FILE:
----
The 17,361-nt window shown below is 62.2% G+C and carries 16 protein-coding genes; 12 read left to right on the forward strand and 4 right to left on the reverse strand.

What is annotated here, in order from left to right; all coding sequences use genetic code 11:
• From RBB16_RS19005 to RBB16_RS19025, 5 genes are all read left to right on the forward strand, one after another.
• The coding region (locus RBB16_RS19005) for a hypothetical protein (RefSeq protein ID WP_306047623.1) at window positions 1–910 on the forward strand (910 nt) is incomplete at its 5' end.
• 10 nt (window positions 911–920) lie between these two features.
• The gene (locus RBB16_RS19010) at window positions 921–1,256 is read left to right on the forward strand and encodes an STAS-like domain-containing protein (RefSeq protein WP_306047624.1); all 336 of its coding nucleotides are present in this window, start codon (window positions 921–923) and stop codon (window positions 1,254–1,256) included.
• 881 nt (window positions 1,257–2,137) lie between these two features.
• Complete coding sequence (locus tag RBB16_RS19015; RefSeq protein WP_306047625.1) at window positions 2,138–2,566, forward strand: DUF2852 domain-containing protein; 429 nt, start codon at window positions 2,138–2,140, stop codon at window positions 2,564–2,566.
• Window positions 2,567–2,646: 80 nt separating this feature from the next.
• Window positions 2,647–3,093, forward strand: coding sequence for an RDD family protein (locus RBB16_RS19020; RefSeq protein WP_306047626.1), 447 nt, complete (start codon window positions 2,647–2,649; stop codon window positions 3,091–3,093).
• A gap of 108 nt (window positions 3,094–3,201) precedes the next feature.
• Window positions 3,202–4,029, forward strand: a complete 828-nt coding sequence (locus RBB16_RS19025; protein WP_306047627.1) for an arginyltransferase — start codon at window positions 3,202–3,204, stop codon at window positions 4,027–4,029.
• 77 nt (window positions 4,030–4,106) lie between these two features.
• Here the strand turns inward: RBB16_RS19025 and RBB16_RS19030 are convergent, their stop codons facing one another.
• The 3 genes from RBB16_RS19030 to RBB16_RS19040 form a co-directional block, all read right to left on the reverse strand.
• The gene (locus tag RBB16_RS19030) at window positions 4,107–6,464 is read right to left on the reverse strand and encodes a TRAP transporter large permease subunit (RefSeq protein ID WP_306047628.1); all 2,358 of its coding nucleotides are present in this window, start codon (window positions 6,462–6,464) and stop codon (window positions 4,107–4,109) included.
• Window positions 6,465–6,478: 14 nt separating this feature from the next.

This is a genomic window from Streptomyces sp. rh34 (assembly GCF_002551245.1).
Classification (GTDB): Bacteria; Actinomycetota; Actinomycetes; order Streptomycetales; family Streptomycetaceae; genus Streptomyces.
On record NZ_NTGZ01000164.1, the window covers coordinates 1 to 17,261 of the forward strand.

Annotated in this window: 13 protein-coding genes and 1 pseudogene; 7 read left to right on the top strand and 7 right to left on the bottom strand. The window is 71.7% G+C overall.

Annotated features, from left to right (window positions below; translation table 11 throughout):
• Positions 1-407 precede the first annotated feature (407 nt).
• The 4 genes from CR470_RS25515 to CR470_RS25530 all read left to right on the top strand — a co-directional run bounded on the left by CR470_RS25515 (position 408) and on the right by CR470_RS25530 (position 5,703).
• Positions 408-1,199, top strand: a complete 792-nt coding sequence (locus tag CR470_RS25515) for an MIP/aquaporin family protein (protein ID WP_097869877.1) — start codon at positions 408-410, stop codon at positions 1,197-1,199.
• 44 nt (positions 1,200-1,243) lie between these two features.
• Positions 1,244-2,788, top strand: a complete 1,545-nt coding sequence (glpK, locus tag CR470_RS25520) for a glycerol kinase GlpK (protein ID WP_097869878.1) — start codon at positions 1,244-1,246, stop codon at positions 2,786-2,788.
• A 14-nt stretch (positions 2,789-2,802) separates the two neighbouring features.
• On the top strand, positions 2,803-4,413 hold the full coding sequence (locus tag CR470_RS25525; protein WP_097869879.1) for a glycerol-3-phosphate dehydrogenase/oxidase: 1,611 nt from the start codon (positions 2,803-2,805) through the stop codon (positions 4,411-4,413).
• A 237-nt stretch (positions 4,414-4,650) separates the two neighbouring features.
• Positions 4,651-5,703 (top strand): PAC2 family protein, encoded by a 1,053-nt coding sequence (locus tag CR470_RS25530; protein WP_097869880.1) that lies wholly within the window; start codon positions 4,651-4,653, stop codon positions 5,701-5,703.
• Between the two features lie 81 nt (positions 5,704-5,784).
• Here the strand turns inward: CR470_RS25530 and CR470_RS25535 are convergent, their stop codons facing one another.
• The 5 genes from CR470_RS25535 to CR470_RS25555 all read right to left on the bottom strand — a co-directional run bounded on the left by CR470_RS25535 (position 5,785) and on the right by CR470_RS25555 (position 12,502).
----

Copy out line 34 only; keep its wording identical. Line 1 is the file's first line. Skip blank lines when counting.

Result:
• The 5 genes from CR470_RS25535 to CR470_RS25555 all read right to left on the bottom strand — a co-directional run bounded on the left by CR470_RS25535 (position 5,785) and on the right by CR470_RS25555 (position 12,502).